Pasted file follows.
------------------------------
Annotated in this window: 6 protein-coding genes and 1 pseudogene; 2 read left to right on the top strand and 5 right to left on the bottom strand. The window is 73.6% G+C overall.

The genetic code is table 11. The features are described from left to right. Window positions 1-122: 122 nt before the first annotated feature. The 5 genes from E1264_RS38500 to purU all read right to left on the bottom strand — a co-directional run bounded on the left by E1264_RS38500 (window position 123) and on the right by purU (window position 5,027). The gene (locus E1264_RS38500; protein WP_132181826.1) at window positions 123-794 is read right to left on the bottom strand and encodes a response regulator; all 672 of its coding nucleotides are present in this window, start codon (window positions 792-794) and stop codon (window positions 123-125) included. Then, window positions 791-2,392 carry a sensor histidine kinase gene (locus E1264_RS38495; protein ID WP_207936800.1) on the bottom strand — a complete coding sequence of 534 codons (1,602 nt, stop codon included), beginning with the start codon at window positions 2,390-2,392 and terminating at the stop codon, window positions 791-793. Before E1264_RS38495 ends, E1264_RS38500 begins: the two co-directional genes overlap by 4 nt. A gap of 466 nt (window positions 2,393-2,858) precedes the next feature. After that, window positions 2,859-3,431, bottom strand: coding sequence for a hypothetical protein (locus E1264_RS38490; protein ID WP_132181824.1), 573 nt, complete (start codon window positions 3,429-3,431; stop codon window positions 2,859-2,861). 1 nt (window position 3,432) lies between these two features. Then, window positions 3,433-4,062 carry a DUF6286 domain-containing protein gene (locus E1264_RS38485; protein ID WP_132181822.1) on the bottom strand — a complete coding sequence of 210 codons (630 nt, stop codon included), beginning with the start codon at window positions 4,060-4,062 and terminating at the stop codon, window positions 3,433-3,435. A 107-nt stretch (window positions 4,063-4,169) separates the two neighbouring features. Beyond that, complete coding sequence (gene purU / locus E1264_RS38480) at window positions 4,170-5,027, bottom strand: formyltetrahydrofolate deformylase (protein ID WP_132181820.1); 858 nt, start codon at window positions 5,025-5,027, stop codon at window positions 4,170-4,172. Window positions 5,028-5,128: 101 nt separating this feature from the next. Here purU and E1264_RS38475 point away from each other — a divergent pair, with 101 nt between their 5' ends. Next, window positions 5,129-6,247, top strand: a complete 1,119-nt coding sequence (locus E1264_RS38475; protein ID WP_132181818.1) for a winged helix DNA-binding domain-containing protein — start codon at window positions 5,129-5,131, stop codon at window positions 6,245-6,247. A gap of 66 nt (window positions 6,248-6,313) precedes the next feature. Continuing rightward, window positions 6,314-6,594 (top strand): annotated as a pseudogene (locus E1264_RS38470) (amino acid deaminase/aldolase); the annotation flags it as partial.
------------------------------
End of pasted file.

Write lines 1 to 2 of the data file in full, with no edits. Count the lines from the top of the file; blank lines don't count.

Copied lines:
Annotated in this window: 6 protein-coding genes and 1 pseudogene; 2 read left to right on the top strand and 5 right to left on the bottom strand. The window is 73.6% G+C overall.

The genetic code is table 11. The features are described from left to right. Window positions 1-122: 122 nt before the first annotated feature. The 5 genes from E1264_RS38500 to purU all read right to left on the bottom strand — a co-directional run bounded on the left by E1264_RS38500 (window position 123) and on the right by purU (window position 5,027). The gene (locus E1264_RS38500; protein WP_132181826.1) at window positions 123-794 is read right to left on the bottom strand and encodes a response regulator; all 672 of its coding nucleotides are present in this window, start codon (window positions 792-794) and stop codon (window positions 123-125) included. Then, window positions 791-2,392 carry a sensor histidine kinase gene (locus E1264_RS38495; protein ID WP_207936800.1) on the bottom strand — a complete coding sequence of 534 codons (1,602 nt, stop codon included), beginning with the start codon at window positions 2,390-2,392 and terminating at the stop codon, window positions 791-793. Before E1264_RS38495 ends, E1264_RS38500 begins: the two co-directional genes overlap by 4 nt. A gap of 466 nt (window positions 2,393-2,858) precedes the next feature. After that, window positions 2,859-3,431, bottom strand: coding sequence for a hypothetical protein (locus E1264_RS38490; protein ID WP_132181824.1), 573 nt, complete (start codon window positions 3,429-3,431; stop codon window positions 2,859-2,861). 1 nt (window position 3,432) lies between these two features. Then, window positions 3,433-4,062 carry a DUF6286 domain-containing protein gene (locus E1264_RS38485; protein ID WP_132181822.1) on the bottom strand — a complete coding sequence of 210 codons (630 nt, stop codon included), beginning with the start codon at window positions 4,060-4,062 and terminating at the stop codon, window positions 3,433-3,435. A 107-nt stretch (window positions 4,063-4,169) separates the two neighbouring features. Beyond that, complete coding sequence (gene purU / locus E1264_RS38480) at window positions 4,170-5,027, bottom strand: formyltetrahydrofolate deformylase (protein ID WP_132181820.1); 858 nt, start codon at window positions 5,025-5,027, stop codon at window positions 4,170-4,172. Window positions 5,028-5,128: 101 nt separating this feature from the next. Here purU and E1264_RS38475 point away from each other — a divergent pair, with 101 nt between their 5' ends. Next, window positions 5,129-6,247, top strand: a complete 1,119-nt coding sequence (locus E1264_RS38475; protein ID WP_132181818.1) for a winged helix DNA-binding domain-containing protein — start codon at window positions 5,129-5,131, stop codon at window positions 6,245-6,247. A gap of 66 nt (window positions 6,248-6,313) precedes the next feature. Continuing rightward, window positions 6,314-6,594 (top strand): annotated as a pseudogene (locus E1264_RS38470) (amino acid deaminase/aldolase); the annotation flags it as partial.